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Home » What you need to know about internet addiction | Dr. Kimberly Young | TEDxBuffalo technology addiction

What you need to know about internet addiction | Dr. Kimberly Young | TEDxBuffalo technology addiction

This talk was given at a local TEDx event, produced independently of the TED Conferences. We are all a bit too connected to our smartphones and web-connected devices. Dr. Young helps identify warning signs of Internet addiction and what we can do to manage technology in our daily lives. She also asks “How young is too young?” for screen time, warning parents about the dangers of technology use in children as young as two. She offers strategies for how we can build “Screen Smart” schools, and introduces her new 3-6-9-12 Parenting Guidelines for managing tech use at home.

Psychologist Dr. Kimberly Young launched the first study on internet addiction in 1995, wrote “Caught in the Net” in 1998, and has worked ever since to develop and discuss research and treatment for a rapidly evolving problem.

Young is a professor at St. Bonaventure University and founder and director of the Center for Internet Addiction Recovery in Bradford, Pa. She founded the first inpatient clinic for Internet addiction recovery in the United States at the Bradford Regional Medical Center and her work has been featured in The New York Times, Newsweek, Time, USAToday, CNN, Fox News, Good Morning America, MSNBC News, and The Today Show.

About TEDx, x = independently organized event In the spirit of ideas worth spreading, TEDx is a program of local, self-organized events that bring people together to share a TED-like experience. At a TEDx event, TEDTalks video and live speakers combine to spark deep discussion and connection in a small group. These local, self-organized events are branded TEDx, where x = independently organized TED event. The TED Conference provides general guidance for the TEDx program, but individual TEDx events are self-organized.* (*Subject to certain rules and regulations) .

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What you need to know about internet addiction | Dr. Kimberly Young | TEDxBuffalo
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48 thoughts on “What you need to know about internet addiction | Dr. Kimberly Young | TEDxBuffalo technology addiction”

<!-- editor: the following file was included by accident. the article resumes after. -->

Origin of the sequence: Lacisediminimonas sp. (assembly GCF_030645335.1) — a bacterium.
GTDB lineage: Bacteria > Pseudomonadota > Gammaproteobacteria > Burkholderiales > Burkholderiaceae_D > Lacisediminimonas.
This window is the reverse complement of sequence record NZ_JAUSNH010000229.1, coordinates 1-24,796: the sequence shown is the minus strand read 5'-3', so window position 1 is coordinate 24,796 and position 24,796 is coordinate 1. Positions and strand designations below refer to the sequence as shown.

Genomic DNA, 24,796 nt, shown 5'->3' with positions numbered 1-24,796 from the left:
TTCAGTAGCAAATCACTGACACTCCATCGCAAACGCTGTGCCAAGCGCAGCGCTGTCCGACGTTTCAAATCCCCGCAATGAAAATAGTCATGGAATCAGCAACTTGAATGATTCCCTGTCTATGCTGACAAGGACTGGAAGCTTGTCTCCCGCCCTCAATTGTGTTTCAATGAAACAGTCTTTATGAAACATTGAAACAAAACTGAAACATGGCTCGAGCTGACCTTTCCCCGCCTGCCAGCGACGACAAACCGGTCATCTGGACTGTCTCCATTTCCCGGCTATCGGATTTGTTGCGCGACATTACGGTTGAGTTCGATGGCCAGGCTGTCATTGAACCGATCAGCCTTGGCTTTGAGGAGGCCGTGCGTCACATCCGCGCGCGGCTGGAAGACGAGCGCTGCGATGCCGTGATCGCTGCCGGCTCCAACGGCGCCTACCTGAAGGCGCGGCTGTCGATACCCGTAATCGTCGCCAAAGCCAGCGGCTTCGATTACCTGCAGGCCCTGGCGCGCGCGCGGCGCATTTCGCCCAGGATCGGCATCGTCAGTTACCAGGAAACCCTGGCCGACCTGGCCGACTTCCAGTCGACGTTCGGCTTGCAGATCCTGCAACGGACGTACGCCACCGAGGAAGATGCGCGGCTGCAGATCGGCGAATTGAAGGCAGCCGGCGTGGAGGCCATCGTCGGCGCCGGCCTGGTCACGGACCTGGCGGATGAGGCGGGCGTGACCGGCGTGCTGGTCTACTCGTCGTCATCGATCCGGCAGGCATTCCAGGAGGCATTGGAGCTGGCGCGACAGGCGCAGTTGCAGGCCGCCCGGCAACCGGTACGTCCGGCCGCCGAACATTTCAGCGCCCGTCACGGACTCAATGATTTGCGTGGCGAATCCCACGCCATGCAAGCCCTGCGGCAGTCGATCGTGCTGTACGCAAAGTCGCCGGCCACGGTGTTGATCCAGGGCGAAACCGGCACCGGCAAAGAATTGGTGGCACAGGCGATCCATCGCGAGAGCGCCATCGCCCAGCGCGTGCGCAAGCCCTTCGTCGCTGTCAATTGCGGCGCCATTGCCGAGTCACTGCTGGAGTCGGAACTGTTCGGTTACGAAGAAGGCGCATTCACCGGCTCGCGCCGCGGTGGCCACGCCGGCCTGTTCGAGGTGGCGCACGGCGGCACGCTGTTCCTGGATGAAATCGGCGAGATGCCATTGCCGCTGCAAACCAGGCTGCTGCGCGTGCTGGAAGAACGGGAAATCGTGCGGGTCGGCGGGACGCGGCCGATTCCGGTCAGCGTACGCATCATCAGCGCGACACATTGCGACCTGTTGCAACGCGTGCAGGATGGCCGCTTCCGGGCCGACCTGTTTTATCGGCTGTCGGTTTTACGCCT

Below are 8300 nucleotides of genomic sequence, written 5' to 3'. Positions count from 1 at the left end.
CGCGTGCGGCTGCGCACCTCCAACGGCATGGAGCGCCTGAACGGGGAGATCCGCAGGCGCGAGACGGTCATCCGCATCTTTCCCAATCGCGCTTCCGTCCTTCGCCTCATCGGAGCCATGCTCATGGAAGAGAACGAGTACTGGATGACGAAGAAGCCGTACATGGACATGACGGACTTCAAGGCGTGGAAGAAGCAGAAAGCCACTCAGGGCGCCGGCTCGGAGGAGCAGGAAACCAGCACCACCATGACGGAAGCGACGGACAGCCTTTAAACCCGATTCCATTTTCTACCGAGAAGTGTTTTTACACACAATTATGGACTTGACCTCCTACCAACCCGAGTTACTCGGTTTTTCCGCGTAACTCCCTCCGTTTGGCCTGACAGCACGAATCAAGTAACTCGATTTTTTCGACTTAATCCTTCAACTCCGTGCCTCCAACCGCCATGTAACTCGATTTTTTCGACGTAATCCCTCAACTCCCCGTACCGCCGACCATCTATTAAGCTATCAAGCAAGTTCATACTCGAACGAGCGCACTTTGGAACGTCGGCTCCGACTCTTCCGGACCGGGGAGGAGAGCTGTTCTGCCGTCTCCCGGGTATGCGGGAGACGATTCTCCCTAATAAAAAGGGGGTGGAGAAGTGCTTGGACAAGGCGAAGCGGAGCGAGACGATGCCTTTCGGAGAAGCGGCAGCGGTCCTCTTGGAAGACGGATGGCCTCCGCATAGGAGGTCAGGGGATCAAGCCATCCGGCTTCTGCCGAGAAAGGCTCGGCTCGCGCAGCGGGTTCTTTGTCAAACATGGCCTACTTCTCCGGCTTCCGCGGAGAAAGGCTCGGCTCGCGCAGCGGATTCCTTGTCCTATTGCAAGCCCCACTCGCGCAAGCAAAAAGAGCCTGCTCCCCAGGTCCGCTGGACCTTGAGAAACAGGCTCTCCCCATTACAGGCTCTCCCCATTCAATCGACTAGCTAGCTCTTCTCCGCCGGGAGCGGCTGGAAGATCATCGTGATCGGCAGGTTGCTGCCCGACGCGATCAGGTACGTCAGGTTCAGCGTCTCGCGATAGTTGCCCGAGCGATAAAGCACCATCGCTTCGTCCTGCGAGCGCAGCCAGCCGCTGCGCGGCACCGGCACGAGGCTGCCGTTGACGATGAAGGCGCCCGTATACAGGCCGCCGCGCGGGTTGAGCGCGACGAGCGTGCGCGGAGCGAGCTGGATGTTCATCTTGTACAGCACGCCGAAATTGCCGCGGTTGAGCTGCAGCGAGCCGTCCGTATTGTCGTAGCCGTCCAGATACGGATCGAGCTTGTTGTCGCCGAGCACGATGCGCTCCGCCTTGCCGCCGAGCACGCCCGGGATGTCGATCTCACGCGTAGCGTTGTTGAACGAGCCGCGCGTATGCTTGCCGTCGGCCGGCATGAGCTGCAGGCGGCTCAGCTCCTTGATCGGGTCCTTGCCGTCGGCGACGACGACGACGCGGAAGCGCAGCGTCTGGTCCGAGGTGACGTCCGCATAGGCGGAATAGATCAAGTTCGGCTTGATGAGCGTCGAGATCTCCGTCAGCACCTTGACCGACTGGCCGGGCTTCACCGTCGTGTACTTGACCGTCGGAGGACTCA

1. my brother is severely addicted to the internet and idk how to bring it up to him. he won’t listen to me and be in denial i feel so bad but i’m not gonna tell my mom either because that’s not my place but it’s fuckin up his life and i never noticed till now because i got out of rehab and it’s all making sense he isolates, hasn’t went to school in years, is irritable to everyone, lost basic social skills, and depressed i wanna help him but there’s only so much i can do to get through to him bc he gets so defensive.

  2. I'm going to try and stop with my partner. I think it's ruining our relationship. All we talk about is tik tok. We do nothing. We go nowhere. It's driving me mad. I want hobbies back. I want intimacy back. Internet addiction is very serious. We should limit ourselves to messaging and an hour of screen time a day. The internet has made itself… indispensable. Want to learn a language? Online. Want to learn a recipe? Online. Want to learn how to fix your relationship? Online. Want to lose weight? Online. We need to push back. This isn't good on our minds nor is it good for our eyes. I've gained visual snow and migraines with aura due to my own addiction to the screen. Gaming has been an outlet for me to escape into. Truly, we need to manage our time online so that we enjoy it, but enjoy life more.

  3. I just read (in 2021) that screen time starts thinning the neocortex (thinking ability) even in adults (brain fog, anyone?) and impairs our executive function skills as well. It's not just a dopamine addiction, which is bad enough, long hours on the screen are causing mental impairment. Right now, many of us are isolated due to lockdowns, and we're more prone to screen addiction.

  4. As a kid I went to a 2 week camp a few years in a row. It was amazing- everything was structured (with choices, but sitting around in the tents wasn’t one) and we had only 45minutes after our swim-time/showers to lay in our beds for a nap or whatever. I lost so much weight and it really helped kickstart my fitness journey. ❤️

  5. I’m lonely since childhood to now 21 years old. I have been addicted to the Internet since I’m 5 years old. My parents don’t care about how I grew up at all. I have begun to try to overcome my addiction two years ago. It is very very struggle. I still not success in beat it. That ruined my life.

  6. Unfortunately this is becoming even more true with time even if compulsory information seeking disorder is an extreme form of internet addiction. I hope that people in the future will more often know that internet addiction is an addiction on a similar level as casino addiction and with that, will be more able to cope with it ☹️

  7. I would say that this all started with television and possibly radio. I am the original TV addict having been born in the early 1950's. My parents had to order me out of the house to get me to go outside and play. I'm a senior citizen now and just got rid of my TV a few years ago. I have found myself to be prone to internet addictions of all types. I just uninstalled 3 video games yesterday and came up with a better alternative for gaming: board games and in my case wargames. I may make a therapeutic video to that effect sometime soon. When I find my life at a standstill because of various addictive behavior I evaluate and analyze my situation, I look at alternatives for a constructive solution to whatever problem is standing in the way of my progress. You can too.